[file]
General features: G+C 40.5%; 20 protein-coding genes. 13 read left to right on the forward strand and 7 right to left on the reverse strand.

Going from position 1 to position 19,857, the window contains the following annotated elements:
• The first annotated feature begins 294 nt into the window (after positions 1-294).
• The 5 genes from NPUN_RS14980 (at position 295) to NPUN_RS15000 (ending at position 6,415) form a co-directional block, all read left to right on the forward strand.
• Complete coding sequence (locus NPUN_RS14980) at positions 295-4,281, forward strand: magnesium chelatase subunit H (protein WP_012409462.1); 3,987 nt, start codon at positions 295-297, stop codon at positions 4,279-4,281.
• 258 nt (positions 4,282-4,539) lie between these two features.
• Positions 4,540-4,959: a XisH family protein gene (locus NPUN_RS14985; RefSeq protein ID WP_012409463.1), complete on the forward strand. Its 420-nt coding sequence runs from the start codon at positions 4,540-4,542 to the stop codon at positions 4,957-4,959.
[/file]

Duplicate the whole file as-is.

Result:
General features: G+C 40.5%; 20 protein-coding genes. 13 read left to right on the forward strand and 7 right to left on the reverse strand.

Going from position 1 to position 19,857, the window contains the following annotated elements:
• The first annotated feature begins 294 nt into the window (after positions 1-294).
• The 5 genes from NPUN_RS14980 (at position 295) to NPUN_RS15000 (ending at position 6,415) form a co-directional block, all read left to right on the forward strand.
• Complete coding sequence (locus NPUN_RS14980) at positions 295-4,281, forward strand: magnesium chelatase subunit H (protein WP_012409462.1); 3,987 nt, start codon at positions 295-297, stop codon at positions 4,279-4,281.
• 258 nt (positions 4,282-4,539) lie between these two features.
• Positions 4,540-4,959: a XisH family protein gene (locus NPUN_RS14985; RefSeq protein ID WP_012409463.1), complete on the forward strand. Its 420-nt coding sequence runs from the start codon at positions 4,540-4,542 to the stop codon at positions 4,957-4,959.